As the famous quote by Benjamin Franklin goes, “An ounce of prevention is worth a pound of cure,” which is true for your annual physical exam as well. Most of the common medical problems don’t present with any symptoms until after a serious event occurs; like a heart attack, stroke, or complications from diabetes. If your blood pressure gradually increases, you may not notice it, but having high blood pressure is one of the major risk factors for having a stroke. Similarly, high cholesterol and heart disease may not develop any symptoms until you have chest pain when blood flow to the heart has reduced to a critical point. Diabetes, which can cause increased thirst and urination, is sometimes not found until a complication develops and the sugar level is checked. Unlike an injury that causes pain, these common medical problems sometimes don’t have any warning symptoms, which is why getting an annual check-up is so
Preventative medicine, or having an annual medical checkup may help reduce the development of these serious problems. During an annual check-up, vital signs such as blood pressure, body mass index, and heart rate are checked, a physical exam is done, and most of the time screening labs as well. Based on your medical history and age, certain vaccines may be recommended. If you’ve had chickenpox, then you’re at risk of developing shingles. One of the newer vaccines indicated for adults 50 years and older, called Shingrix, has recently become available as another option to help prevent this painful skin rash. A tetanus shot should be done every 10 years unless you plan on having a baby or will be around a newborn, then the Tdap which is the tetanus shot plus the pertussis vaccine should be provided as a booster. Other adult vaccines, such as the pneumonia vaccine, which is normally provided at age 65 unless there is a medical problem that requires it earlier, would also be reviewed during your annual preventative visit.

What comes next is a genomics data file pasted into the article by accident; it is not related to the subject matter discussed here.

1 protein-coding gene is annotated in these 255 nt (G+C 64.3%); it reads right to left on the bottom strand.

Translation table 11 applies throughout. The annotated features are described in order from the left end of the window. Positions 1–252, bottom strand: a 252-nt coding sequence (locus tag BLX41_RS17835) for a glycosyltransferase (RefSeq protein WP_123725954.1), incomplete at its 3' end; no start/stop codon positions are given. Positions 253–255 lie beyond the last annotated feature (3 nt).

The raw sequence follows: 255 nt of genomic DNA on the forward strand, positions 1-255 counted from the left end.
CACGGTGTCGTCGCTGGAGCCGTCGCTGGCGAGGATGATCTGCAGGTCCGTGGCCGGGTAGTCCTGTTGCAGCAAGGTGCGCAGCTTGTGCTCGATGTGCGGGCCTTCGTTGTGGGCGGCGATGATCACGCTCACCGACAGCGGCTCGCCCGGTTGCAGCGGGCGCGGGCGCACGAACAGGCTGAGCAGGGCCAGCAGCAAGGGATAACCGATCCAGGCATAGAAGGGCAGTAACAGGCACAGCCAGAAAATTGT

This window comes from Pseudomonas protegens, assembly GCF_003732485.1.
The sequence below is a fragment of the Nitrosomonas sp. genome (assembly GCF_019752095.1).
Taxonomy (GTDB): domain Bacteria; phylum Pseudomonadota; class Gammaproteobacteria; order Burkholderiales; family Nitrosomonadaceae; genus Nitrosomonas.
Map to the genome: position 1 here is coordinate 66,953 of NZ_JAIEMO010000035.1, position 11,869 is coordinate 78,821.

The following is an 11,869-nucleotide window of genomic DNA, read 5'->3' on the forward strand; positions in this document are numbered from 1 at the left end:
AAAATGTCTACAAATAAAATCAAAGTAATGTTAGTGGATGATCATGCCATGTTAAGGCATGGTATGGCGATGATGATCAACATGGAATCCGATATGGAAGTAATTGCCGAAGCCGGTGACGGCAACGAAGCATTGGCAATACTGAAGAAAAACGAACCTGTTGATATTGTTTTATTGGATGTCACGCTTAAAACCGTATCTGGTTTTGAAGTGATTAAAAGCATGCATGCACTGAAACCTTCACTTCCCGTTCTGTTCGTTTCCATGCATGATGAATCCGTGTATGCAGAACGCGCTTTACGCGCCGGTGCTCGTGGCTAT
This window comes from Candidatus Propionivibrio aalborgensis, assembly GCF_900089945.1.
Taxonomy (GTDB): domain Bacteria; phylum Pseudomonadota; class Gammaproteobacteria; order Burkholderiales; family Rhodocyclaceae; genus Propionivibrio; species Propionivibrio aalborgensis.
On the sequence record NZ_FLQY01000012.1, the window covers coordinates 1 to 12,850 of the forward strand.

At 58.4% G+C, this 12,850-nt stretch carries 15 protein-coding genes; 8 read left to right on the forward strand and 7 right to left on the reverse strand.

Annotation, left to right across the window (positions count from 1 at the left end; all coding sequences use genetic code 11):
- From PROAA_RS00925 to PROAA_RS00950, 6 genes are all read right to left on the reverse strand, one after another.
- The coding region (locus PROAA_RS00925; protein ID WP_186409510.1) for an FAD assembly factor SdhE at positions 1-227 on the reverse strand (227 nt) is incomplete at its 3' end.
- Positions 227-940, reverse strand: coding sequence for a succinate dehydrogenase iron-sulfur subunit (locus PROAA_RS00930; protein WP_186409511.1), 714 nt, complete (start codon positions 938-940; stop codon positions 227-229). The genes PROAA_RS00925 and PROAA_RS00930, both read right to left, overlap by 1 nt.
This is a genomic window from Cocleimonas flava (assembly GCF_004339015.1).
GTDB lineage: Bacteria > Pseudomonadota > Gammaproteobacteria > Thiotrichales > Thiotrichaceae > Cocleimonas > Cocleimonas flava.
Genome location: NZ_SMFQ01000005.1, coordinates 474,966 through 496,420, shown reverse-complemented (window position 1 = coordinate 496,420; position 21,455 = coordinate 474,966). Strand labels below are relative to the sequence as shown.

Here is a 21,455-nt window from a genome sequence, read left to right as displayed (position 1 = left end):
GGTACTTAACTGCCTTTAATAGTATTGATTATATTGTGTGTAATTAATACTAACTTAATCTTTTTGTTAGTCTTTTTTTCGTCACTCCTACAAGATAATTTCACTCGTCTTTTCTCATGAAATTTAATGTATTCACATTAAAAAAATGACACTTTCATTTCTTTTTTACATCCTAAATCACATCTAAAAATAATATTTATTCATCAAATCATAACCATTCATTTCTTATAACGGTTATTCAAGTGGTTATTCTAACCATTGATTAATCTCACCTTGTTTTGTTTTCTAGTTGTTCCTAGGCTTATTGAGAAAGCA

Along with the common medical problems that may not have any warning signs until a significant event occurs, cancer can also develop without any symptoms. Breast cancer, colon cancer, cervical cancer, prostate cancer, and lung cancer each have recommended screening tests based on age, gender, family history and if you smoke or have a history of smoking. Your unique family history should also be considered to help decide if any extra testing should be done. Another important part of our health is our diet and exercise. The general guidelines include a balanced diet and moderate physical activity 150 minutes a week plus 75 minutes of vigorous activity. However, each one of us is different and may require a modified activity level or a certain diet based on the results of your physical exam. The time is now to focus on an ounce of prevention and schedule your annual medical check up!
Gary Visser, MD, FAAFP
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